CH: I personally write it so that anyone can read and enjoy it. I always try to keep in mind that there are many different types of Star Wars fans out there and for many of them this might be their first Star Wars book. I also try to keep in mind the well-read fan who is looking for depth and new facts. I try to strike a balance between facts for both of these audiences.

GON: As you mentioned, your day job is working on Star Wars games for EA, so I’m sure your combined talents make you the envy of a lot of fans out there. Will you share with us when and how you were introduced to Star Wars and talk a little bit about turning that into a career?

CH: I discovered Star Wars as a kid in the mid-90s, first through the toys and then through the original films. As a young adult, I was part of various fan groups and a volunteer at Star Wars Celebration. There I met people that led to opportunities to write for StarWars.com, which led to writing books. I certainly didn’t set out to become a writer; one thing just led to another. Similarly, I got a “real” job after college doing consumer research and worked hard on that career as well. Only recently did my day job and interest in Star Wars collide.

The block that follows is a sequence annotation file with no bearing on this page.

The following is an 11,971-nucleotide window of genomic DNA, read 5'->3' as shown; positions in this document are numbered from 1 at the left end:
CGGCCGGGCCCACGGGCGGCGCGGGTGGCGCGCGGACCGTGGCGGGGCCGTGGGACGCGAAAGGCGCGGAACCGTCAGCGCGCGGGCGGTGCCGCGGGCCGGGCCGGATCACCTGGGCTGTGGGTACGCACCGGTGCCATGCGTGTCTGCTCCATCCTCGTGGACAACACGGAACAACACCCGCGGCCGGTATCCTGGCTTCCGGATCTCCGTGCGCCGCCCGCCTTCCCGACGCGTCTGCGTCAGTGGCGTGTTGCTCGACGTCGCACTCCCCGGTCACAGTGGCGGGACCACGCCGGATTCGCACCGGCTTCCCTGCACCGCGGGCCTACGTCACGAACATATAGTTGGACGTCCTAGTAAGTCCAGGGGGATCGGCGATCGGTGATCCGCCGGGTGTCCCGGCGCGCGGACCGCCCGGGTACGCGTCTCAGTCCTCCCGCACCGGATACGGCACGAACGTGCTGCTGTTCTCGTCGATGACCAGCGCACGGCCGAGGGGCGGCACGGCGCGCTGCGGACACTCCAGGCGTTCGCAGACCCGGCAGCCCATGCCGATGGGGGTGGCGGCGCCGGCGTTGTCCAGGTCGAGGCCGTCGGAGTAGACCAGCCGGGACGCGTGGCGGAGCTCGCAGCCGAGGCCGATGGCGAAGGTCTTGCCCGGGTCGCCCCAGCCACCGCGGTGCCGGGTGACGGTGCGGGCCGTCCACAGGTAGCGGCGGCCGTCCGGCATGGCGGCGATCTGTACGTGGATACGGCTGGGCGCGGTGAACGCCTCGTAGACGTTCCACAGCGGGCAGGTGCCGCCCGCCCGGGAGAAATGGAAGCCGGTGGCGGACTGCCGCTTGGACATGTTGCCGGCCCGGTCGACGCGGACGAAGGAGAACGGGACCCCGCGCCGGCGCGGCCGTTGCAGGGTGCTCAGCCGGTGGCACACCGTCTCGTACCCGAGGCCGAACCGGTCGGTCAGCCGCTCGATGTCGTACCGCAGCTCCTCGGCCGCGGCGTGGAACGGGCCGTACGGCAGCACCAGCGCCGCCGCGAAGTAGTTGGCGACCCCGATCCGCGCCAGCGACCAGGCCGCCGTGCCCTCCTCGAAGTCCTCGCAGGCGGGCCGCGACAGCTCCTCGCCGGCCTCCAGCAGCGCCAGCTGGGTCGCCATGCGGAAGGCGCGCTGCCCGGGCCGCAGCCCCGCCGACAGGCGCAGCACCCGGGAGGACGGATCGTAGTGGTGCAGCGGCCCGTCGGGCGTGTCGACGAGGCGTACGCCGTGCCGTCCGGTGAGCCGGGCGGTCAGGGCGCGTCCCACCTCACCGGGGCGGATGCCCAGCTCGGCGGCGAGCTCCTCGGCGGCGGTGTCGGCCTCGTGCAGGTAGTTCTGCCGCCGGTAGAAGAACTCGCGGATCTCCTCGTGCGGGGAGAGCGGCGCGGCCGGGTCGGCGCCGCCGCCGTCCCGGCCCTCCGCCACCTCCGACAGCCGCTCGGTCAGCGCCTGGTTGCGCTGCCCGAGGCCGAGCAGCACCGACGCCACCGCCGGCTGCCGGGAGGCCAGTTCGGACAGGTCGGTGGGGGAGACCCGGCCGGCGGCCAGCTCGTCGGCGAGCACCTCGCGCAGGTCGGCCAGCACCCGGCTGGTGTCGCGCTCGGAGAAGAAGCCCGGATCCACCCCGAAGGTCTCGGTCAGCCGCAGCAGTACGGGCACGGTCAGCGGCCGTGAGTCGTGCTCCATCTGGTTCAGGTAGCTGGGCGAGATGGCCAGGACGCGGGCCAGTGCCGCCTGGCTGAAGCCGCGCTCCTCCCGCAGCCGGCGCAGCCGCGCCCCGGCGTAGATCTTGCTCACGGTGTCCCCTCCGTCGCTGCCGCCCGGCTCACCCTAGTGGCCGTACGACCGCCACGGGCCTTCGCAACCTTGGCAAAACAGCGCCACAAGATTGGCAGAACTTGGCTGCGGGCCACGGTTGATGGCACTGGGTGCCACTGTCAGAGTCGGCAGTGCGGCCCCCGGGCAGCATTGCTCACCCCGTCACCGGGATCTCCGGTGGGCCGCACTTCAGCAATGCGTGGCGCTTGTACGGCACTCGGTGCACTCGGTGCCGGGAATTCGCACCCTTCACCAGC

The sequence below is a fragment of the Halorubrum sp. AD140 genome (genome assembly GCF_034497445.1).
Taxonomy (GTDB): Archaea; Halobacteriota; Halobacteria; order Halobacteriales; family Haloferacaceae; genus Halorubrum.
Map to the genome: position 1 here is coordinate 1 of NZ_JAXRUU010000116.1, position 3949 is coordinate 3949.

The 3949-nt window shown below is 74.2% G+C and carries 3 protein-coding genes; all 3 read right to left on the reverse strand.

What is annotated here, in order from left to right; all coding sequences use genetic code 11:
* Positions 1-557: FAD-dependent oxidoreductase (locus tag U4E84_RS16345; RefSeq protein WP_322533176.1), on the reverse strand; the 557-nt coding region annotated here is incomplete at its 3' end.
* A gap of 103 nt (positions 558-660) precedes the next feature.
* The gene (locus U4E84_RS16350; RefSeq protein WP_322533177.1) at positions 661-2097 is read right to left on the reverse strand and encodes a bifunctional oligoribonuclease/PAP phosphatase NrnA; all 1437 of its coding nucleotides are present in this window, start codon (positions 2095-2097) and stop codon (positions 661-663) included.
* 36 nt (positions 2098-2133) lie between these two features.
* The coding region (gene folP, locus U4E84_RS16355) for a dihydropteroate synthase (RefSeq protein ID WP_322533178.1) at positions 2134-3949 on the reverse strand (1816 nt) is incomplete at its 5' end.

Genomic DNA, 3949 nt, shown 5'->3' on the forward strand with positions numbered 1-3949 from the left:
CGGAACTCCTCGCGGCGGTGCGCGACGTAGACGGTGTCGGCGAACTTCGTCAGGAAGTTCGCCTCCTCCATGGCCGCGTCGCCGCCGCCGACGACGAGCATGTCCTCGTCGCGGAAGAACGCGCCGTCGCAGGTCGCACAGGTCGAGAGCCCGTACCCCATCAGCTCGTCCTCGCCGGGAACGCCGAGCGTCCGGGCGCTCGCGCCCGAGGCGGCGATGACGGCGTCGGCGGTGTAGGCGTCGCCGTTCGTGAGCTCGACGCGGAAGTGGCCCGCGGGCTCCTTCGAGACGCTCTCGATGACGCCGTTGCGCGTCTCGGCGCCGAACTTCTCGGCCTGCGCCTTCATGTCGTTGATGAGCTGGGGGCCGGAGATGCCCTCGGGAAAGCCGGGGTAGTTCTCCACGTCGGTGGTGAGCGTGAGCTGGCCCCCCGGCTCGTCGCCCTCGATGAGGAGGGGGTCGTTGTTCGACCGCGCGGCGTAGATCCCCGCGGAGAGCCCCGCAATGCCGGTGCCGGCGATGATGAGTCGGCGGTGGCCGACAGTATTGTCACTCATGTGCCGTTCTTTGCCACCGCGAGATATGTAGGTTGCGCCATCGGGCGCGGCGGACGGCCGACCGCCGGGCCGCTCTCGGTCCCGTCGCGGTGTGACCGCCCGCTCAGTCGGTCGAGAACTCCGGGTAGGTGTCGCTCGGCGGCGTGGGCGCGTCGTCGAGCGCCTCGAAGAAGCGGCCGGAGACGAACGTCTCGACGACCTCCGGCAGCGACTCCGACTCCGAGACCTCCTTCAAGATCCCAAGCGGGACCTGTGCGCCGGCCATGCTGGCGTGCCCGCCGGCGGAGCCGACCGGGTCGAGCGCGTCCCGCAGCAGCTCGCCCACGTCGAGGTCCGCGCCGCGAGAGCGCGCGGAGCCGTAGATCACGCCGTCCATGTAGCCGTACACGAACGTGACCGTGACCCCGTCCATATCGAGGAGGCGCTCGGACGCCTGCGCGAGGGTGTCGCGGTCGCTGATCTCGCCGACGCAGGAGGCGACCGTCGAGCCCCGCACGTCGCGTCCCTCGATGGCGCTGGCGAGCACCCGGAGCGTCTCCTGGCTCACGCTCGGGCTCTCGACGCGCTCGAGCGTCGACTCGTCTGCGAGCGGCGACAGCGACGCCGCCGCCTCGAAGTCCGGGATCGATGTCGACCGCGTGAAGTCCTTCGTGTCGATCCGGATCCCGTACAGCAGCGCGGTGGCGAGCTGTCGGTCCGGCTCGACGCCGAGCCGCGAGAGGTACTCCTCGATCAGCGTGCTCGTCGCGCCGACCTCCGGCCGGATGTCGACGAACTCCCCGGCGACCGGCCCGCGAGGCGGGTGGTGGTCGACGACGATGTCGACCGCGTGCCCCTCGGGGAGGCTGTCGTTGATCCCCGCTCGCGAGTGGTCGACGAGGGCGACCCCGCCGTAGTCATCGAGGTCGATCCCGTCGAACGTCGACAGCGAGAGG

GON: Do you have any advice for young Star Wars fans who pore over this book, play the EA games, and dream of growing up to be like Cole Horton?

CH: I’m certainly proof that people who love Star Wars books and games can turn their passion into a career. The most important advice I can give is to follow through: If you want to be a writer, start writing about anything. If you want to be an artist, always be drawing. Meet people who do the kinds of jobs you want some day. Make sure you put yourself out there and when you get that first opportunity, deliver on what you promise. Don’t get discouraged if you don’t succeed at first. Be persistent and don’t let the grind hurt your passion.

All images are from Star Wars™: The Visual Encyclopedia published by DK, by Tricia Barr, Adam Bray, and Cole Horton. On-sale April 4, 2017.